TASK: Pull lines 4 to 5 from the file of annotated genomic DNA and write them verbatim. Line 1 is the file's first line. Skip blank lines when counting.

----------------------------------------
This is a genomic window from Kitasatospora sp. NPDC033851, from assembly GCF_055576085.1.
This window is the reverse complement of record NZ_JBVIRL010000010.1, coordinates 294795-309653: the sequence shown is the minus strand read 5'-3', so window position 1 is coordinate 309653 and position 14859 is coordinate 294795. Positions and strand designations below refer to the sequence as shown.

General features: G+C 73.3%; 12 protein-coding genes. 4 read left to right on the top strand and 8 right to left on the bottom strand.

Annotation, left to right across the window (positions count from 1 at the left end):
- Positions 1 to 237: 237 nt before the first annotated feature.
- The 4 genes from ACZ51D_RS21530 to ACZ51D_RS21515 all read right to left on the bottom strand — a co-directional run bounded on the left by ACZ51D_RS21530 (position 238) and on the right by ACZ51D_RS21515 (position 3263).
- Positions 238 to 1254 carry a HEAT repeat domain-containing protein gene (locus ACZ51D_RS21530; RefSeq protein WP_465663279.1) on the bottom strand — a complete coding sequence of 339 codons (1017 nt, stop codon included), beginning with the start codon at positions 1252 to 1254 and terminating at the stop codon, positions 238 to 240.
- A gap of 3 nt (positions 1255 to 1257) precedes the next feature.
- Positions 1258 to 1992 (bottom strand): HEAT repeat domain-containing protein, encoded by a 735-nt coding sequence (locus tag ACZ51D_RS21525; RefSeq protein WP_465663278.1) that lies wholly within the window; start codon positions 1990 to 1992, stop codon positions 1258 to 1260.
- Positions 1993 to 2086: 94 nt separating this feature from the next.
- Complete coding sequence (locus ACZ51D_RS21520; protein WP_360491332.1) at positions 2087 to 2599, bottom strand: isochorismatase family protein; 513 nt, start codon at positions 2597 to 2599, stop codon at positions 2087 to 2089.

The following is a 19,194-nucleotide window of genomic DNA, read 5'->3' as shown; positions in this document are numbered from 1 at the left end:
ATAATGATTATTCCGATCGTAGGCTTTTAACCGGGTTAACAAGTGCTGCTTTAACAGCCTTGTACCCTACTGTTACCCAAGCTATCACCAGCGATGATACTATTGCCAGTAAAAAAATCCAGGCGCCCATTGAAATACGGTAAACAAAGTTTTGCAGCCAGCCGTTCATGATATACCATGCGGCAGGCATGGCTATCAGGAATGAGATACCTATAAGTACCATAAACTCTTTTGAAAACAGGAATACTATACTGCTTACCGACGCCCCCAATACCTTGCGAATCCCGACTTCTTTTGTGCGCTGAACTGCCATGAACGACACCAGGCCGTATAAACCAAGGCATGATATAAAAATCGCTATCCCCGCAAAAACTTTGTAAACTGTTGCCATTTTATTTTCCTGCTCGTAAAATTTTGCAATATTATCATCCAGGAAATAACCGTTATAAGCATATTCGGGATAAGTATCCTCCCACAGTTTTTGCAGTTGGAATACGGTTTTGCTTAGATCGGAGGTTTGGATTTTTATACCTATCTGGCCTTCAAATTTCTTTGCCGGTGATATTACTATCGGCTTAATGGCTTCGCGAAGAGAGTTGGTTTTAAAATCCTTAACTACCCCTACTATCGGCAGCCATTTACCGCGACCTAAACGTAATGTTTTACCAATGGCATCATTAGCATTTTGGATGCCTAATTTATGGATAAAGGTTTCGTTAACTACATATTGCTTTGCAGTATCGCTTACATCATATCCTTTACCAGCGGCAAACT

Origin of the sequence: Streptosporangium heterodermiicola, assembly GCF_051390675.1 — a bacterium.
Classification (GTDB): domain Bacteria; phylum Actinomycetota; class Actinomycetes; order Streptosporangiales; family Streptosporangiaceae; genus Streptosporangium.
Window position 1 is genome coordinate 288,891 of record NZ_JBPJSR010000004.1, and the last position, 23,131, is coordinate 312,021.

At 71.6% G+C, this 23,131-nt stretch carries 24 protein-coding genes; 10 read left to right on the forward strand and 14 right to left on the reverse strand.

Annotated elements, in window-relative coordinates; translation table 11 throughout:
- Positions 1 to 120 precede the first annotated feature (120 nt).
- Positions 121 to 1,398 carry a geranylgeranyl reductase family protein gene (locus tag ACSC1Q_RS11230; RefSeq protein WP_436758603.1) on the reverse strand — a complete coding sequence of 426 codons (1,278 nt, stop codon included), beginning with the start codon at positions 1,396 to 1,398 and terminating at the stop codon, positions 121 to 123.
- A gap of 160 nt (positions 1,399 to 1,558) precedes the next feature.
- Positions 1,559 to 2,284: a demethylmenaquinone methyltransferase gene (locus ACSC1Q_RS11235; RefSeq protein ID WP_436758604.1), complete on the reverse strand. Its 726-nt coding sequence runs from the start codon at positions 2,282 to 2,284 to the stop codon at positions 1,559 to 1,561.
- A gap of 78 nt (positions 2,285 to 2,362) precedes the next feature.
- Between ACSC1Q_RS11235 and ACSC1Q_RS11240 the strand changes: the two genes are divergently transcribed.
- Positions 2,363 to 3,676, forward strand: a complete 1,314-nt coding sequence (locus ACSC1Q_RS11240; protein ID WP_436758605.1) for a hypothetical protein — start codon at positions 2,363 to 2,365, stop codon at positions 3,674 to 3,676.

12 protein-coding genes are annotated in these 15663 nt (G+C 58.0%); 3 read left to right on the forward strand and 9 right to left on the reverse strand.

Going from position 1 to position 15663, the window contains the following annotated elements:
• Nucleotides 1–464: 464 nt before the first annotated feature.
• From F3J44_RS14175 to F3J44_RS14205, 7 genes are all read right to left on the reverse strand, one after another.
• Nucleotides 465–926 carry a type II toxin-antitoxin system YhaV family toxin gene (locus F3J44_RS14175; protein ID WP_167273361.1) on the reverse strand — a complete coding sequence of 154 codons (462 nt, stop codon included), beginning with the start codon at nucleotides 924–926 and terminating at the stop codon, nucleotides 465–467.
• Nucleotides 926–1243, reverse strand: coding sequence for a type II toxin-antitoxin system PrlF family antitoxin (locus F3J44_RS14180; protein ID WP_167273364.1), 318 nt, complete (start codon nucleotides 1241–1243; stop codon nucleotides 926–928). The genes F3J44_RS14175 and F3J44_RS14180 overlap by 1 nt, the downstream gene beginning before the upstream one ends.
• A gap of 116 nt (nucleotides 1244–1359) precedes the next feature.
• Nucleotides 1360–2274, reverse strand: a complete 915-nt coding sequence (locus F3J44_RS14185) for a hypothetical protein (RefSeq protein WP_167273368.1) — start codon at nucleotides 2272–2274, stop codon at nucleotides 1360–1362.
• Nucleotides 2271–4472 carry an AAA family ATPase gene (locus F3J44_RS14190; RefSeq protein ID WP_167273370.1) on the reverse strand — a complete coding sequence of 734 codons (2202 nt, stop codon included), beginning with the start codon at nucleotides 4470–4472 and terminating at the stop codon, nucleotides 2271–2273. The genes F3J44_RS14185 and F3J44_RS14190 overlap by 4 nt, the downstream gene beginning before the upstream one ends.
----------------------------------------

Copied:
Annotation, left to right across the window (positions count from 1 at the left end):
- Positions 1 to 237: 237 nt before the first annotated feature.